A recent project by Melbourne design studio Foolscap reveals some of the many complexions of Australian native hardwoods. Men's clothing retailer
Vanishing Elephant has opened in a new store in the Queen Victoria Building retail centre on a floor of scuffed reclaimed hardwood floorboards. The Tasmanian Oak boards bearing the stamp of Tasmania's Russell Sawmill hail from an old rail shed in the Flinders Street precinct
- having endured about seventy years of toil with breath left in them still
- but little of their original planed refinement. The installation may have left a few traders in Melbourne's Retail Temple aghast
- but the coarse nap and agricultural appearance of the boards is impressive, and infuses the overall design with a sense of adventure and exoticism.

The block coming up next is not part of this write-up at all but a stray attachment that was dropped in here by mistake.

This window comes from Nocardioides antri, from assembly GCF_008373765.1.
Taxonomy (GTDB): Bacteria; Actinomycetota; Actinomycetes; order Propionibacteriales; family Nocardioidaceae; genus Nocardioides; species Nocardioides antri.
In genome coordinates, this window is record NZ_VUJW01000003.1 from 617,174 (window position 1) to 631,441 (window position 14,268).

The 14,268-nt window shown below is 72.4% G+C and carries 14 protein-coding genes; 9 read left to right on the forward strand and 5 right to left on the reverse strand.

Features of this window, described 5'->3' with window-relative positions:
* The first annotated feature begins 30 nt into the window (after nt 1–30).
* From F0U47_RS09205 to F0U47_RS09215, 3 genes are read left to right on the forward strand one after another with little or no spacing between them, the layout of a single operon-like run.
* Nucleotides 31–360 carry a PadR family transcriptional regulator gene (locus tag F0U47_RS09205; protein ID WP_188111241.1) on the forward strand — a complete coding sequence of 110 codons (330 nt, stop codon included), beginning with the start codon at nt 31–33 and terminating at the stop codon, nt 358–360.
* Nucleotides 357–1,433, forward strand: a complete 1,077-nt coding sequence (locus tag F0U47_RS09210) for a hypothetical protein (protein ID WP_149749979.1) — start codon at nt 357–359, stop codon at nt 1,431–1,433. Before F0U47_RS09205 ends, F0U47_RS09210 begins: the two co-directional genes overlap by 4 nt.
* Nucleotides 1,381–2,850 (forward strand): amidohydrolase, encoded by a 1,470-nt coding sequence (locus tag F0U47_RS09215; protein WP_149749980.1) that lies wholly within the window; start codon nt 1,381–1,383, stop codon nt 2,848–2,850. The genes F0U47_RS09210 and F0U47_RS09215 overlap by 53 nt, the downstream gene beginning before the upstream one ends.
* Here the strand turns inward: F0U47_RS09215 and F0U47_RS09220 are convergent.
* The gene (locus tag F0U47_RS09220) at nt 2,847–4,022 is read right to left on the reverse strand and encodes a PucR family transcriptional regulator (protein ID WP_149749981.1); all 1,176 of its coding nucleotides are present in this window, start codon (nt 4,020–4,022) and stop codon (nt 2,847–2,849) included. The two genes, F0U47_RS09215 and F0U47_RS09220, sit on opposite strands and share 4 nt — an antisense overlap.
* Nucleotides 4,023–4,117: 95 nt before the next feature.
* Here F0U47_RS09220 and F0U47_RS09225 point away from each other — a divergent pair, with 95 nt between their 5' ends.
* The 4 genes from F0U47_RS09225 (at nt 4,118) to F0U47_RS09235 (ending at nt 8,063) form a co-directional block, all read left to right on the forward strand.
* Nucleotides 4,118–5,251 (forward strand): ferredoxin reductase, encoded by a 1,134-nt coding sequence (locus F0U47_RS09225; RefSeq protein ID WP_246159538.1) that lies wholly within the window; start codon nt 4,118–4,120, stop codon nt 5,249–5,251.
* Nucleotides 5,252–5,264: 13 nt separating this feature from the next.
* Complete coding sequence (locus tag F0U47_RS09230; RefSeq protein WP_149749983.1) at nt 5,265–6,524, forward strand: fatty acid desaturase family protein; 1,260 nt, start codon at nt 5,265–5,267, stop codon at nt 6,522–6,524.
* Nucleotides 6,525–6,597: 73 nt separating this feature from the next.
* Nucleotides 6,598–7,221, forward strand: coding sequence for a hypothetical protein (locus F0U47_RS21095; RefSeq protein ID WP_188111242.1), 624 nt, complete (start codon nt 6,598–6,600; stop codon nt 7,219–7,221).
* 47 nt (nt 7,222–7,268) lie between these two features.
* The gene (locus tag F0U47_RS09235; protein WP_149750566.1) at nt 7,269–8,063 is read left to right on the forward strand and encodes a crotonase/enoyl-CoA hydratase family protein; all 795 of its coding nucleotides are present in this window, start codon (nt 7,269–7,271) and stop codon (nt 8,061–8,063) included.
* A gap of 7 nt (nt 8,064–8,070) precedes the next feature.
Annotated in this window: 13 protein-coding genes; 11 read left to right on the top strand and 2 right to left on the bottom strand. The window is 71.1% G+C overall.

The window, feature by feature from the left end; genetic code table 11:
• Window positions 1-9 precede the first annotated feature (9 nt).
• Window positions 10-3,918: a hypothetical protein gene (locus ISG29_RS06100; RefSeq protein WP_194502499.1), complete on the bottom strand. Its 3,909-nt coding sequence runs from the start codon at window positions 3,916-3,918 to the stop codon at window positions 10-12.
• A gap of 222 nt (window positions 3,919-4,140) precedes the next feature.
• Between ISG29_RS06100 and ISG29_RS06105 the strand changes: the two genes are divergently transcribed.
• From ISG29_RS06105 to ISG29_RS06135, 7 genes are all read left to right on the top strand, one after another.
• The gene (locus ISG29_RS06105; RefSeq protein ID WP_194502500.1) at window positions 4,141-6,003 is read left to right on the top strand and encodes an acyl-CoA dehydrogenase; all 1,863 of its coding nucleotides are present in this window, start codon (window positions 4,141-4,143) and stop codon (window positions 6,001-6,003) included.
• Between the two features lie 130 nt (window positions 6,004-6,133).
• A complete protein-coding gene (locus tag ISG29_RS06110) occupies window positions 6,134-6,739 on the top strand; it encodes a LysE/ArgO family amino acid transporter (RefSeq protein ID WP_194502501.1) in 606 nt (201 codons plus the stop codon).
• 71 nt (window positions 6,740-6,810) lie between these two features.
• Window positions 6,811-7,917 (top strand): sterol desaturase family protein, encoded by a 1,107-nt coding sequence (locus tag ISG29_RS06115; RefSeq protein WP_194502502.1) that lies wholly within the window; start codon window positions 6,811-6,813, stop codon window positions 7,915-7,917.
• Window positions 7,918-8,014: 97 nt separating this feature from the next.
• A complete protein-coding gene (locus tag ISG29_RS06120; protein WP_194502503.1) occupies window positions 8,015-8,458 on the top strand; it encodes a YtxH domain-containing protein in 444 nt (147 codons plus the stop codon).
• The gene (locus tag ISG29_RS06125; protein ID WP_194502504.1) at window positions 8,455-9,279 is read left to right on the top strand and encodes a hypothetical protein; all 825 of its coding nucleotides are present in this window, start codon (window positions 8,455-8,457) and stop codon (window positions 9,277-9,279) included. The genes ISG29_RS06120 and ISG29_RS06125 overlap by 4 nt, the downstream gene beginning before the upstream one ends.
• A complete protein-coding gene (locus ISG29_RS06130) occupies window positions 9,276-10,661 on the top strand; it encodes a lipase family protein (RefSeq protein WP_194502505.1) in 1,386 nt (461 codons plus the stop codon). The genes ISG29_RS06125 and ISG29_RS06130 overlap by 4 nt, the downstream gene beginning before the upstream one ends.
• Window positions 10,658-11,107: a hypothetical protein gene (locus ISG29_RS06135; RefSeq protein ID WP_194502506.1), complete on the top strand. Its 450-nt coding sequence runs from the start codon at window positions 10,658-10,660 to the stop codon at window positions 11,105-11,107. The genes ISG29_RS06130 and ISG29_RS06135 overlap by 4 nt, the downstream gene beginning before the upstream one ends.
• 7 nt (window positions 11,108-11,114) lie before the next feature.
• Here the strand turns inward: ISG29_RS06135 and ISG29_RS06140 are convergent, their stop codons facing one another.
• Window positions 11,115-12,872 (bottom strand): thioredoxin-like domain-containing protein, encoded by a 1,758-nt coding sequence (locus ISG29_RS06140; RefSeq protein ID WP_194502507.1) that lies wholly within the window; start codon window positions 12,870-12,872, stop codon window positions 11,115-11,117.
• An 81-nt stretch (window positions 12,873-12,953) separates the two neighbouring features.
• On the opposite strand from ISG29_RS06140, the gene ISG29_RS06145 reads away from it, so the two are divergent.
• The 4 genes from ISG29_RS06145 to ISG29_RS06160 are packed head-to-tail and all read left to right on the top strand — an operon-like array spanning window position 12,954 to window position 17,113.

For those with a sense of adventure or a project requiring a rustic look, you can find inspiration and value on our
Bargain Packs page online. Foolscap designers Sian Pascale and Adele Winteridge found their Rail Shed floor on this page. Currently there is a
Beech Myrtle and some recycled Blackwood - as well as a list of
Tasmanian Oak joblots and remainders.
Recycled Spotted Gum Flooring
Spotted Gum has been both popular and in short supply for many months
- and I'm not sure we need to advertise this limited availability timber in order for it to sell quickly. But I
can't help sharing the news. This is such deeply-bronzed and
richly-toned flooring when compared to any of the new forest timbers we keep in the same species. Designers Sian and Adele found it irresistible for the joinery and counters in
the Vanishing Elephant store fit out. End-matched and
Secret-nail profile boards at a very reasonable price.
Legstock or posts in a furniture grade timber with lots of wavy grain and a variant lustre.